There are certain things in my life that I’ve learned should be non-negotiable practices for me. They are the disciplines that when and if I let them slip for too long . . . and believe me, it has happened . . . I very quickly begin to see the negative effects in my mood, my attitude, and in my life in general. On the other hand, when I stick with these things on a pretty regular basis, I most definitely see the benefits and the good fruit that results. But the thing I have to keep circling back to, that I continually must remind myself of, is this, I’m not doing these things just for the sake of doing them. It’s not about a performance or getting the proverbial gold star. There’s a purpose to these practices, and the end result is worth the discipline it takes to make these part of my life.

Before I dive into my “kind of, sort of” non negotiables, I want to make something clear, the word discipline often has a negative connotation. As humans we generally default to easy and often equate discipline and doing hard things with discomfort. But the truth is, these are all things I truly enjoy, and while they may sometimes be uncomfortable in the moment (I mean, working out, in particular, can be a bit unpleasant), discomfort and pushing yourself out of your comfort zone, will generally bring growth. The reality is we all have a tendency to be lazy, even about the good things, and I’m certainly no exception.

Without further ado . . . and in order from most important to least (but they’re all important):

  1. Spending time with God through the Word and in prayer. Y’all if I don’t take the time to seek the guidance and wisdom of the Holy Spirit, I am not the best wife or mother or person. Sometimes it’s reading and studying multiple chapters of the bible and deep, long prayers, but I’ll admit, other times it’s briefly meditating on scriptures and praying on the fly. The latter isn’t preferable, but it happens. I will own that. And regardless of how it looks from day to day, God is the most important person in my life. Without taking the time to grow in that relationship, every other part of my life suffers.
  2. Carving out the time to spend with my husband . . . whether that be taking the time to actually sit and talk without interruptions each day, making sure we go on dates, or making plans to get away . . . I’ve said it before, but it bears repeating, my marriage is second only to God, and if I want it to thrive, I have to make the effort and pour into it.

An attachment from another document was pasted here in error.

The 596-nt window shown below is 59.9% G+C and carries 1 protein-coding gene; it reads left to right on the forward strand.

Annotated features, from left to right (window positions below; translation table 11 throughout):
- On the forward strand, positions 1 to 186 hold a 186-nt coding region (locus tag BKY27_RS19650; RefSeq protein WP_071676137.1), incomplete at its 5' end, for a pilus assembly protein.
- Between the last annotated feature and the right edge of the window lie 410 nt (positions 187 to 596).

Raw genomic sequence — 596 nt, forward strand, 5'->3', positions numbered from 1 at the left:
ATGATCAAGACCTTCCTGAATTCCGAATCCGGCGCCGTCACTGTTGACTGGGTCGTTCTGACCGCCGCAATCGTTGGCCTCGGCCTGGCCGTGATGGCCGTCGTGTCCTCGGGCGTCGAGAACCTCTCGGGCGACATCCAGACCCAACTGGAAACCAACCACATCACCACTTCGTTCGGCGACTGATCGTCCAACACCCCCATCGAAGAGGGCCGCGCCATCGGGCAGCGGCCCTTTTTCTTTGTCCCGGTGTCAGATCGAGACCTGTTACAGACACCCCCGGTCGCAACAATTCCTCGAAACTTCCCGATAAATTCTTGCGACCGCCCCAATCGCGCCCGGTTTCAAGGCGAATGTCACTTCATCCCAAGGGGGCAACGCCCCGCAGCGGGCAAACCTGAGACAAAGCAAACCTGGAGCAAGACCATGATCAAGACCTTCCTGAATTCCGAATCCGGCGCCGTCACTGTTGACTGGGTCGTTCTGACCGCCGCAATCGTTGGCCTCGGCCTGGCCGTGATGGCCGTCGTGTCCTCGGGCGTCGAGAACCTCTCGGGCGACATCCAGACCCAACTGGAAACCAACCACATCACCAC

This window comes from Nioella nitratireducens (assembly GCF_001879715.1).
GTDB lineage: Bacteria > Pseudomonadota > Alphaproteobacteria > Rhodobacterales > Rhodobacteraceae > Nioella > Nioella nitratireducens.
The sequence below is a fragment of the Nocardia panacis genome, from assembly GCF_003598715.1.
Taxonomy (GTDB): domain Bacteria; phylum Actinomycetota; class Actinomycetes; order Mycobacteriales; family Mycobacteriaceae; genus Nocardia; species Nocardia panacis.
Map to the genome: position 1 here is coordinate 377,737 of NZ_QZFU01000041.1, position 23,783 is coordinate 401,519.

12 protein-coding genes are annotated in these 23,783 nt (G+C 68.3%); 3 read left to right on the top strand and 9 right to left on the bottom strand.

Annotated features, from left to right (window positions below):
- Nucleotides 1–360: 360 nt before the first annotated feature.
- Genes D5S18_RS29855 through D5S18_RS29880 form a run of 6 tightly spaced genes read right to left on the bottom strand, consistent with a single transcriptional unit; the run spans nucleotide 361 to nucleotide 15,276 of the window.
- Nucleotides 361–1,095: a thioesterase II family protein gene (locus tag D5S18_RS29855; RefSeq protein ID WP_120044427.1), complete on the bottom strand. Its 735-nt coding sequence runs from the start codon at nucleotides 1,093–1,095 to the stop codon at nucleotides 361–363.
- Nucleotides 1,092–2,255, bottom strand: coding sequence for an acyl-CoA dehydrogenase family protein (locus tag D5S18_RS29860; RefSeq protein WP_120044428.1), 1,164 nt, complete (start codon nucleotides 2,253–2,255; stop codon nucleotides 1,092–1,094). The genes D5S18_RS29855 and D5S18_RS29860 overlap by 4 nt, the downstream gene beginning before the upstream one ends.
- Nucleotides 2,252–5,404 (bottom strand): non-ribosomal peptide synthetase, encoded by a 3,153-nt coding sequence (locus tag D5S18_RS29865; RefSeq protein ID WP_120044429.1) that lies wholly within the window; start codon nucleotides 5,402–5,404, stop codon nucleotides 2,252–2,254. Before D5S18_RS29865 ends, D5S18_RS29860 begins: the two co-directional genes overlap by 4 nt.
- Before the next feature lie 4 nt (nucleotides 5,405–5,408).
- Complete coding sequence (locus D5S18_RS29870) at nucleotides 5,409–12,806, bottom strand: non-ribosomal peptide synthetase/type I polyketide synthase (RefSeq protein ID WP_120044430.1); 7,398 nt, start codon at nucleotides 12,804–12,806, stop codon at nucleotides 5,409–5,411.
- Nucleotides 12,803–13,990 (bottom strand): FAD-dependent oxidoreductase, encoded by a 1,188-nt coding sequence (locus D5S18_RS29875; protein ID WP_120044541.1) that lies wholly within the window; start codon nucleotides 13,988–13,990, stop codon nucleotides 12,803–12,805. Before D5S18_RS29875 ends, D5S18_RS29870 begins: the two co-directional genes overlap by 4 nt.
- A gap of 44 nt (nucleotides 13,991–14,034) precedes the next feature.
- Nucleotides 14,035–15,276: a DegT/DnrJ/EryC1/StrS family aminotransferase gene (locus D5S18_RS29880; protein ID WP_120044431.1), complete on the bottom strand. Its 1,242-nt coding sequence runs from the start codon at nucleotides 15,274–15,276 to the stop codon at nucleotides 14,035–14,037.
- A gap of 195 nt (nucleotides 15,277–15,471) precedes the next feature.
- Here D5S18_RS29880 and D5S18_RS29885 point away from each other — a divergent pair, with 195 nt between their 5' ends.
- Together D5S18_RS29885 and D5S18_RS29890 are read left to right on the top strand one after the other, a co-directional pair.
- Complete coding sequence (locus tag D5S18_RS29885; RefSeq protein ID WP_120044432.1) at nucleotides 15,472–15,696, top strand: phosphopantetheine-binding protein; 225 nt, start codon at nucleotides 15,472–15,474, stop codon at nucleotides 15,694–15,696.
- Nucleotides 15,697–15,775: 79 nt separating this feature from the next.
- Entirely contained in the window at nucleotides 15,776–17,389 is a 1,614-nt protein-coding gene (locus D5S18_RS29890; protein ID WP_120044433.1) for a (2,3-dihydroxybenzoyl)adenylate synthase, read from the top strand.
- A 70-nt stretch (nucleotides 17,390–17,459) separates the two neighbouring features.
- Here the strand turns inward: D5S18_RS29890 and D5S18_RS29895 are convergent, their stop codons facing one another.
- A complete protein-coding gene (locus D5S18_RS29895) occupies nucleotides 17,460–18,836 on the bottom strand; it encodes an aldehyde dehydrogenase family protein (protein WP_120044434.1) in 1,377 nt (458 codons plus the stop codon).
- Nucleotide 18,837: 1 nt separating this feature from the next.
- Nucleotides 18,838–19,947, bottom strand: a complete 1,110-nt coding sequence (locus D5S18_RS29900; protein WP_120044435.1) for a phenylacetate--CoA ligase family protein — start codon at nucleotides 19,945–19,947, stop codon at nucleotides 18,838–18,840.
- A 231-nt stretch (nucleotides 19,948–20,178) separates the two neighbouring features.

3. Family time . . . I’m sure you can see a pattern here. Relationships matter, and my relationships with my kids matter. Whether it be, sitting down and eating dinner together most nights (this one is at the top of my list of the most important things we do as a family), playing a board game, listening and actually taking an interest as my oldest hashes out every single detail of the current NBA season, or sitting with my youngest and just reading and playing. These are the practices that build a strong family, and I’m not a perfect parent by a long shot, but I am constantly working toward learning and doing better.
  4. Regularly attending church. That’s not to say we never miss a Sunday. We do, but if we’re home, and we’re healthy and able, we go to church. Are there Sundays I’d rather stay home and catch up on all the chores? Absolutely, and there are times when I have done just that. But as a rule, I’ve found that I never regret going to church even when there are million other things going on.
  5. Working out and taking care of my health . . . and this includes preparing and cooking healthy meals for my family most days of the week. I often have to explain to people that the reasons I work out and (try to) eat right (most of the time) go far beyond fitting into a certain pair of jeans or a number on the scale. I firmly believe God created our bodies to move, and we need to move not only for our physical health but also for our mental and emotional health. Sometimes I change it up. Sometimes I give my body a break, but over the years I’ve found that too much time off and too much junk food leaves me feeling moody and sluggish and worn out.